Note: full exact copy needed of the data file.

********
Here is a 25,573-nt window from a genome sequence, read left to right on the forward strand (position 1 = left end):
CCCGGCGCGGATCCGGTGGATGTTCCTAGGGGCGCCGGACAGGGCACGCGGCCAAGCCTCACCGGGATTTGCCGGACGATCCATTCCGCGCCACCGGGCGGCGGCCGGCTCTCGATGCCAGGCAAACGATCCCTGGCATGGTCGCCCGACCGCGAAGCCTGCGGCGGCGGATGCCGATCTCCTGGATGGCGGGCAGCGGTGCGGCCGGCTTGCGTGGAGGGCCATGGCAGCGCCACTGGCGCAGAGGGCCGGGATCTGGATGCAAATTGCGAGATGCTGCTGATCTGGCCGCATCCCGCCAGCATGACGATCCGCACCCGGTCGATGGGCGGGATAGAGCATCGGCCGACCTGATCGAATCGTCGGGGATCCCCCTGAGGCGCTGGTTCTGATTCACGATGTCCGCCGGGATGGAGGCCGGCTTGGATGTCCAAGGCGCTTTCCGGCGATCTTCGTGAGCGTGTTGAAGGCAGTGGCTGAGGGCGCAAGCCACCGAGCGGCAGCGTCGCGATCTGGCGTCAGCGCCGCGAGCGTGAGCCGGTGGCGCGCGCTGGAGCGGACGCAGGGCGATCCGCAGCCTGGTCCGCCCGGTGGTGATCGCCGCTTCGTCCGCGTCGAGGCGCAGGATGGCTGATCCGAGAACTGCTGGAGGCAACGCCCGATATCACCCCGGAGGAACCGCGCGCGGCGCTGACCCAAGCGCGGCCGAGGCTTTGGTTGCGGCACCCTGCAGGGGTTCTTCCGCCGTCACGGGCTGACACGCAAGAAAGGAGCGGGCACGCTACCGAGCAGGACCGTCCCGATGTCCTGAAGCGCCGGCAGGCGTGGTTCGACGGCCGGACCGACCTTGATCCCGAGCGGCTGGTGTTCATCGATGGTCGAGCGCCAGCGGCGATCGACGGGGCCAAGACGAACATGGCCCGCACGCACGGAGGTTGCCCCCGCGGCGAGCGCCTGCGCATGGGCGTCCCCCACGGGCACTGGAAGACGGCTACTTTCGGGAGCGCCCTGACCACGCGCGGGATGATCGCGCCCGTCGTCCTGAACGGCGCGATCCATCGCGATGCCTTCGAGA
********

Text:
Here is a 25,573-nt window from a genome sequence, read left to right on the forward strand (position 1 = left end):
CCCGGCGCGGATCCGGTGGATGTTCCTAGGGGCGCCGGACAGGGCACGCGGCCAAGCCTCACCGGGATTTGCCGGACGATCCATTCCGCGCCACCGGGCGGCGGCCGGCTCTCGATGCCAGGCAAACGATCCCTGGCATGGTCGCCCGACCGCGAAGCCTGCGGCGGCGGATGCCGATCTCCTGGATGGCGGGCAGCGGTGCGGCCGGCTTGCGTGGAGGGCCATGGCAGCGCCACTGGCGCAGAGGGCCGGGATCTGGATGCAAATTGCGAGATGCTGCTGATCTGGCCGCATCCCGCCAGCATGACGATCCGCACCCGGTCGATGGGCGGGATAGAGCATCGGCCGACCTGATCGAATCGTCGGGGATCCCCCTGAGGCGCTGGTTCTGATTCACGATGTCCGCCGGGATGGAGGCCGGCTTGGATGTCCAAGGCGCTTTCCGGCGATCTTCGTGAGCGTGTTGAAGGCAGTGGCTGAGGGCGCAAGCCACCGAGCGGCAGCGTCGCGATCTGGCGTCAGCGCCGCGAGCGTGAGCCGGTGGCGCGCGCTGGAGCGGACGCAGGGCGATCCGCAGCCTGGTCCGCCCGGTGGTGATCGCCGCTTCGTCCGCGTCGAGGCGCAGGATGGCTGATCCGAGAACTGCTGGAGGCAACGCCCGATATCACCCCGGAGGAACCGCGCGCGGCGCTGACCCAAGCGCGGCCGAGGCTTTGGTTGCGGCACCCTGCAGGGGTTCTTCCGCCGTCACGGGCTGACACGCAAGAAAGGAGCGGGCACGCTACCGAGCAGGACCGTCCCGATGTCCTGAAGCGCCGGCAGGCGTGGTTCGACGGCCGGACCGACCTTGATCCCGAGCGGCTGGTGTTCATCGATGGTCGAGCGCCAGCGGCGATCGACGGGGCCAAGACGAACATGGCCCGCACGCACGGAGGTTGCCCCCGCGGCGAGCGCCTGCGCATGGGCGTCCCCCACGGGCACTGGAAGACGGCTACTTTCGGGAGCGCCCTGACCACGCGCGGGATGATCGCGCCCGTCGTCCTGAACGGCGCGATCCATCGCGATGCCTTCGAGA